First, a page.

Dr. Van Marter is the medical director of the Maternal, Fetal & Neonatal Institute and chief of Newborn Medicine at Johns Hopkins All Children’s Hospital. She joined the hospital staff in 2021. She also is a professor of Pediatrics (PAR) in the Johns Hopkins University School of Medicine.
Dr. Van Marter was most recently an associate professor of Pediatrics at Harvard Medical School and the associate chair for Academic Affairs in the Department of Pediatric Newborn Medicine at Brigham & Women’s Hospital (BWH).
Dr. Van Marter has held numerous clinical and administrative leadership roles, including as director of clinical research for the Harvard Academic Program in Newborn Medicine and, at BWH, vice chair of the Department of Pediatric Newborn Medicine and associate program director for NICU Research in the Center for Clinical Investigation.
Dr. Van Marter was first a graduate of the Massachusetts General Hospital School of Nursing, and then earned her medical degree from the University of Pittsburgh School of Medicine. She completed a pediatric residency at Boston Children’s Hospital and a research fellowship in Neonatal-Perinatal Medicine with the Harvard Medical School Joint Program in Neonatology. She also earned a Master of Public Health in epidemiology from the Harvard School of Public Health.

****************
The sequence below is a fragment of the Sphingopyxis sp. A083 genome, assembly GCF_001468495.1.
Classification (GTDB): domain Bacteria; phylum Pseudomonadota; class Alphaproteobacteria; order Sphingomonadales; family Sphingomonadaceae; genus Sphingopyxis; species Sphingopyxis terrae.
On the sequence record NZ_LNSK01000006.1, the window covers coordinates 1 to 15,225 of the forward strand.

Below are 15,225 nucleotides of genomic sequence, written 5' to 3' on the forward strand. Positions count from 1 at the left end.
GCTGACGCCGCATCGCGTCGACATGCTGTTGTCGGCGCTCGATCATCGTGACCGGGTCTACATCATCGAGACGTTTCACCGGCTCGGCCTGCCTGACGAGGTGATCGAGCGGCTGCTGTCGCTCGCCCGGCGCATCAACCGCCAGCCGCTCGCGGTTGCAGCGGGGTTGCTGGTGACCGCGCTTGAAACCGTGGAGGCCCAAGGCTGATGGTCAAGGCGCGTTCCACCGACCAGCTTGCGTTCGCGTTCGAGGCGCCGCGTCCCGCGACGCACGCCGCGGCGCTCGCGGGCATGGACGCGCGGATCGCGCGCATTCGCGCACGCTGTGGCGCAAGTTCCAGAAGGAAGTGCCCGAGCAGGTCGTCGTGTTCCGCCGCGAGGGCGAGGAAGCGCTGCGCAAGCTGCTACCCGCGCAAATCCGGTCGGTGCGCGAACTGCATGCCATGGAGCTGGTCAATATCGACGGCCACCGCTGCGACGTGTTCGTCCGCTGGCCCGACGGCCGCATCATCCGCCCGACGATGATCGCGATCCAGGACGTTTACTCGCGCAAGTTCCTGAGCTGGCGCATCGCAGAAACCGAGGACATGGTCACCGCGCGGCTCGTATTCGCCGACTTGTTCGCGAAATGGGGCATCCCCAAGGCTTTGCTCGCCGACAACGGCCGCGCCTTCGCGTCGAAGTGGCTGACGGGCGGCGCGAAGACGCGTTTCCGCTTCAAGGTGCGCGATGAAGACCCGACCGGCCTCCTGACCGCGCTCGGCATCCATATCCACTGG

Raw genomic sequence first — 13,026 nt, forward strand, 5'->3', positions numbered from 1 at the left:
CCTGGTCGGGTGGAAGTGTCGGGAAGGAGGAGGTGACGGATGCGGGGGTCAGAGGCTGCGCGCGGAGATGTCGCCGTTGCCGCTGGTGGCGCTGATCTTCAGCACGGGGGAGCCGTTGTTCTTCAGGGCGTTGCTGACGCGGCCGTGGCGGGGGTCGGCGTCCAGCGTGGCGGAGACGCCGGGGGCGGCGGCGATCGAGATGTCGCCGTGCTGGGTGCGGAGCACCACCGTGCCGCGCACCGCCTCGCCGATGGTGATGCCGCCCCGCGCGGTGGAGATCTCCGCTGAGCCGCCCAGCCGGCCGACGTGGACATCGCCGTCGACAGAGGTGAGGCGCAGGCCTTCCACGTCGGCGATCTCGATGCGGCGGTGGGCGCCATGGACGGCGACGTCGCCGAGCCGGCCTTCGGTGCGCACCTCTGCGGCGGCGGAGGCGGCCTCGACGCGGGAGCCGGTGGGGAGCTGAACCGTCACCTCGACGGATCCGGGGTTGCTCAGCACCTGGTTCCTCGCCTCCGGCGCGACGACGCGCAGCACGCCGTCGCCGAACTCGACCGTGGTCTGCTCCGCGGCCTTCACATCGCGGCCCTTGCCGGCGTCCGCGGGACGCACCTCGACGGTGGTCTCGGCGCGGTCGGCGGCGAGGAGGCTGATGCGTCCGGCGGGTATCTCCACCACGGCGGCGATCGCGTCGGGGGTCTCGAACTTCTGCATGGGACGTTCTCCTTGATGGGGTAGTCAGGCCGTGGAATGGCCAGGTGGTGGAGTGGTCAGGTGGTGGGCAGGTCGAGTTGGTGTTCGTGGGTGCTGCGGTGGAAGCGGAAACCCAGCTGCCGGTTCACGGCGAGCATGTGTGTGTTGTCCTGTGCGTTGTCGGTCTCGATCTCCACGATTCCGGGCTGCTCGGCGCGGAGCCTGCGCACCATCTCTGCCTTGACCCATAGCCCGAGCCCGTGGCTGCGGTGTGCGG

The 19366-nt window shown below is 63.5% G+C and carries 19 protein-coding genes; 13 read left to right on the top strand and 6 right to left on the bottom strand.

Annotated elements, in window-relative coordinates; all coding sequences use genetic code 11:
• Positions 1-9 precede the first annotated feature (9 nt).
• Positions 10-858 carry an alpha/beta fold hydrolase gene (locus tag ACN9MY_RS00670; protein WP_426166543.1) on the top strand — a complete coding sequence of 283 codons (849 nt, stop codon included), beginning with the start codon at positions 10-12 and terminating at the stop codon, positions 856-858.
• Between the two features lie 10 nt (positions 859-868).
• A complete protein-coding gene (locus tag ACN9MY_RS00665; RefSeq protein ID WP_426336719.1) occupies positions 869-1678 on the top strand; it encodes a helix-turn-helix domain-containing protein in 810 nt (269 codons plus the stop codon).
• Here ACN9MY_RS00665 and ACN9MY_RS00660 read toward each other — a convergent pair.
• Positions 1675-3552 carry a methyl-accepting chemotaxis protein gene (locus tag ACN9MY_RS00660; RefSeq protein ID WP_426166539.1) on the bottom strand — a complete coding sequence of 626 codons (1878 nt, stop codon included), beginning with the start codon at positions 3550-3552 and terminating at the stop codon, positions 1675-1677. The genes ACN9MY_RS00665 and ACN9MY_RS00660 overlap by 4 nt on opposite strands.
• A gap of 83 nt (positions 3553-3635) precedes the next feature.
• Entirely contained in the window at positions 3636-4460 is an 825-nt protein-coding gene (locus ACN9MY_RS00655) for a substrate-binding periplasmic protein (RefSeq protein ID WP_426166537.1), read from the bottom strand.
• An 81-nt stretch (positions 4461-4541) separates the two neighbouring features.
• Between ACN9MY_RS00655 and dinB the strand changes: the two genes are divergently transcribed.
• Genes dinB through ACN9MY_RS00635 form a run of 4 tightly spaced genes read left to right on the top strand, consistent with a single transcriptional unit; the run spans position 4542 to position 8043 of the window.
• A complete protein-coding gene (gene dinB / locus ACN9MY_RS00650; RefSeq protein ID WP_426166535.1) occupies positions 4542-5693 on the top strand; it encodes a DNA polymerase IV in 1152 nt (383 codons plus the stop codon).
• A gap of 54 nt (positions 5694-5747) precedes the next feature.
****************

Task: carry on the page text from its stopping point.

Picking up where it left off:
In addition to clinical instruction and didactic teaching at several Harvard hospitals over several decades, Dr. Van Marter has been an adviser to pediatric residents and a research mentor to neonatology fellows and junior faculty. At the national level, she is a past chair of the American Academy of Pediatrics Section on Neonatal-Perinatal Medicine, and was a founder and mentor for its Trainees and Early Career Neonatologists Group that has fostered leadership development of individuals at early stages of their neonatology careers. She was elected to the Society for Pediatric Research, the Perinatal Research Society, and the American Pediatric Society.
Dr. Van Marter’s clinical research has focused on the epidemiology and treatment of bronchopulmonary dysplasia (BPD) and persistent pulmonary hypertension of the newborn (PPHN). Her work has contributed to the identification of several pregnancy-associated risk factors for PPHN and a greater understanding of clinical practices that may modify the risk for BPD in infants born before 29 weeks of gestation. She has been a principal investigator, site principal investigator and core director for numerous NIH and industry-funded studies. She has authored more than 70 papers published in peer-reviewed journals and has delivered many invited state-of-the-art and research talks at national and international conferences.